The World of the Wazzlewoods
by Rev. Tyrel Bramwell
A Fern & Dale Fairy Tale #1. What in the world is a wazzlewood? Fern and Dale find out when they move to Cream City and discover a magical world full of adventure. Join them as they make new friends, encounter enemies, and learn to see things, not as they seem to be, but as they are. The perfect chapter book for young readers (grades 2-4) and great as a read-aloud. Illustrated by Edward Riojas.
What people are saying…
Too often our obsession with traveling and becoming ‘enlightened’ cosmopolitans causes us to forget the magic of our own backyard – Bramwell’s work rhymes with Chesterton’s assertion that “To conquer [foreign cities] is to lose them. The man standing in his own kitchen-garden, with fairyland opening at the gate, is the man with large ideas.” Wazzlewoods encourages us to find the beauty and fairytale magic in our own communities, thus enlivening a sense of local pride.Emily Cockran
Teacher of philosophy, literature, and history at Wittenberg Academy
Whittling and redwoods make for a magical combination in this book, set in a real town, and now I want to visit! Ferndale, California, also called Cream City, sounds positively charming! If I’m ever nearby, we will be sure to visit, especially the Firemen’s Park and the Golden Gait Mercantile. This book lets you introduce children to local magic in a way that stimulates imagination and appreciation. Instead of spells getting a child to escape reality, this book uses a few magical creatures to draw out the beauty that so often already surrounds us.Delightful details reminded me about traditions that shouldn’t be lost, including the glory of “gingerbread” houses, and fun little things like naming a dog Maggie after Ferdinand Magellan! One great line near the end is this: “Those who have eyes to see magic also have ears to hear it.” What a neat line for a Christian to read! This is an absolutely charming story, winsome in many ways. Geared toward early readers, it’s also great for a family read aloud.MAry J. Moerbe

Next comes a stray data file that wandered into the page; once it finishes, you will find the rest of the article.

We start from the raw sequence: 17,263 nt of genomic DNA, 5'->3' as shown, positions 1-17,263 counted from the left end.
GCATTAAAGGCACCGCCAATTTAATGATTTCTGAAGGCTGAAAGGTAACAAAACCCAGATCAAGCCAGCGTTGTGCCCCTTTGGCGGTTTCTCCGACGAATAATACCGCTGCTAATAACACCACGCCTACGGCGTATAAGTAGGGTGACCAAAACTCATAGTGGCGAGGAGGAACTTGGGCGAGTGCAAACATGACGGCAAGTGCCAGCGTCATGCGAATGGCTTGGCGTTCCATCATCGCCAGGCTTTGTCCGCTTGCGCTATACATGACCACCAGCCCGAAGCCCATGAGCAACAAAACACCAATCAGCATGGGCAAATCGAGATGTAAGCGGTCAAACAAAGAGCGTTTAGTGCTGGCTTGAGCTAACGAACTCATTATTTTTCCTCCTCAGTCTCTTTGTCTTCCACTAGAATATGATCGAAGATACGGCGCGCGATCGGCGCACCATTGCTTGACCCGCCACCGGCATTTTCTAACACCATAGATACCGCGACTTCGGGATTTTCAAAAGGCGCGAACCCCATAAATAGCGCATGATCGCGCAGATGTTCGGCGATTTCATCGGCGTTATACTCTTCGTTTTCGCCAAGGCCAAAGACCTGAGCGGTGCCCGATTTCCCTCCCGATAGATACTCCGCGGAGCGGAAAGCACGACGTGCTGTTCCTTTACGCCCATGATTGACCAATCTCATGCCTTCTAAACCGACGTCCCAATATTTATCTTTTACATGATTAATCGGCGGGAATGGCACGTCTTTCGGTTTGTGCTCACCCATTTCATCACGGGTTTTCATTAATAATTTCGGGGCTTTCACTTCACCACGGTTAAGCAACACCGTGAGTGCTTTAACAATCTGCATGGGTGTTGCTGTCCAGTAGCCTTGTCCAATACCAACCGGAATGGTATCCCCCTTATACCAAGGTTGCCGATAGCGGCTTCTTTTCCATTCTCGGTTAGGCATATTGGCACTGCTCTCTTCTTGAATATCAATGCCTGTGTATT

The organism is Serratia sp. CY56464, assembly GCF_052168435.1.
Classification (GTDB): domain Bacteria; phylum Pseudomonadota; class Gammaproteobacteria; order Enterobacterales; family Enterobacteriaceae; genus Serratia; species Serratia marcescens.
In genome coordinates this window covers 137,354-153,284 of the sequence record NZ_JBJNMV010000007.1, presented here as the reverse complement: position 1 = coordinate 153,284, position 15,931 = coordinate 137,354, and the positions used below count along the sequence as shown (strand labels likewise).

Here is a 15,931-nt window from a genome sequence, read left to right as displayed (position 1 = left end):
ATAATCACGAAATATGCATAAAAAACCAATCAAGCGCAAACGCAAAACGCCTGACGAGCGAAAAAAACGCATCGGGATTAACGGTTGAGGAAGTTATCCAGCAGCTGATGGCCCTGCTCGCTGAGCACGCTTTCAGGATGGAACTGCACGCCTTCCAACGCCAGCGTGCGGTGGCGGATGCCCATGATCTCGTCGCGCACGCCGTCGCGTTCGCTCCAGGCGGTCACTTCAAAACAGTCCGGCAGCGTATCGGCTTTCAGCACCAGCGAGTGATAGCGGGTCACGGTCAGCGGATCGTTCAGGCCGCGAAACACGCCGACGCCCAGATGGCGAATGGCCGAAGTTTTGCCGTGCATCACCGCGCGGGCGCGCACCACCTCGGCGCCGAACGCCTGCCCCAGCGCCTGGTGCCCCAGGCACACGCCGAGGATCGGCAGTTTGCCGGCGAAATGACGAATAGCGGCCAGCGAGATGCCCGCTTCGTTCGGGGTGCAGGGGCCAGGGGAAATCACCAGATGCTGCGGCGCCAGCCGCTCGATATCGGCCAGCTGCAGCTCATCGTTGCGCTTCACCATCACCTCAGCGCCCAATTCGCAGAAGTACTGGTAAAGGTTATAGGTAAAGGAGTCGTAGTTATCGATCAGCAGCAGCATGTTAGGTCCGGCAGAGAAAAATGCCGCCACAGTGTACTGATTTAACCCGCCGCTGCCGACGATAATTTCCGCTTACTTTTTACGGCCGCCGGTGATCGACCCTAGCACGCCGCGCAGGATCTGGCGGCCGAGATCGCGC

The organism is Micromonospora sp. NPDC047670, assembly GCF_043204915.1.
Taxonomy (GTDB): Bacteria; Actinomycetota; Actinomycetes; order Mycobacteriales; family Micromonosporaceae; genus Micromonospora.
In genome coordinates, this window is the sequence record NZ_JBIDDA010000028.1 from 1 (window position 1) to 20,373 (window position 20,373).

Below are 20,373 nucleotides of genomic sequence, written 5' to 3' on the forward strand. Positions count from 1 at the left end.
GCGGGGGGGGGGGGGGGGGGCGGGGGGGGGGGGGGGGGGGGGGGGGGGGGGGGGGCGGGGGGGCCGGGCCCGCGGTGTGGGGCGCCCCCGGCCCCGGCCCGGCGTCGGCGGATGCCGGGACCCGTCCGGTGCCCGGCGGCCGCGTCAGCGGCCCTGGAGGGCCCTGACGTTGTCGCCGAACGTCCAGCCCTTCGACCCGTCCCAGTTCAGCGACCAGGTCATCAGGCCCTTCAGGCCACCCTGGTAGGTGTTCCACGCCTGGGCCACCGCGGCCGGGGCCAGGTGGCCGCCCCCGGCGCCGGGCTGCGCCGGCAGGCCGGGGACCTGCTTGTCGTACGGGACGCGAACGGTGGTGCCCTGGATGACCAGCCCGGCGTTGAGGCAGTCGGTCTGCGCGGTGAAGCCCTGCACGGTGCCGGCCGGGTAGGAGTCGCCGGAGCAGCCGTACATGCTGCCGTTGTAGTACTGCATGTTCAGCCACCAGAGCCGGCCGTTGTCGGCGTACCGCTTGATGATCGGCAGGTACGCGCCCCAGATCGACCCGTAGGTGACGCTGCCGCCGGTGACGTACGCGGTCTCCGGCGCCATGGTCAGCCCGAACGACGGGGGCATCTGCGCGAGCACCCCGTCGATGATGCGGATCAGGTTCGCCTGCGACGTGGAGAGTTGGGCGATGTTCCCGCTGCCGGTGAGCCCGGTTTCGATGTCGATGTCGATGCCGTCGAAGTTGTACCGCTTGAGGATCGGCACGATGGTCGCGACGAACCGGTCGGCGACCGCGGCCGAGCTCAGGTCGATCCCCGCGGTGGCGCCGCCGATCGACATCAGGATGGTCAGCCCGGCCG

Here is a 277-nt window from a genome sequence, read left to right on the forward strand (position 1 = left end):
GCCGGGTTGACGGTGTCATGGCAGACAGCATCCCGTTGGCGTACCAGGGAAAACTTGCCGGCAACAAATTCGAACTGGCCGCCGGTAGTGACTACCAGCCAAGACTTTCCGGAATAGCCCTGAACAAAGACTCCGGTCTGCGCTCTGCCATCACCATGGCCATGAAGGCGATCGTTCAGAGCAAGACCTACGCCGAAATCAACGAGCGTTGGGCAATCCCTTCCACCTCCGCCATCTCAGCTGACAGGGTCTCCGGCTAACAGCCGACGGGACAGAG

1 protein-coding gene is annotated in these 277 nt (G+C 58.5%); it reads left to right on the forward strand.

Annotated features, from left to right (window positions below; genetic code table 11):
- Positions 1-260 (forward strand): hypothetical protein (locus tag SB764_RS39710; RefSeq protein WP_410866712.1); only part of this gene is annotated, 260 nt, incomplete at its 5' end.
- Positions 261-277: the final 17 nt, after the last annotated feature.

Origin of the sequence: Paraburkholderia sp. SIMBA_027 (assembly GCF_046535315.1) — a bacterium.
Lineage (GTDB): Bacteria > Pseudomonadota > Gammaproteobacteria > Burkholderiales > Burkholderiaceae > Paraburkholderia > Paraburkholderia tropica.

Author, deaconess, and blogger
Like S.D. Smith’s The Green Ember, this book has the cozy feel of a story a dad might tell his children on a car ride. This one, though, is a much simpler tale. The very short chapters would be helpful if your kids are still learning to sit through read-aloud time or if you want a quick prequel to bedtime.Anna
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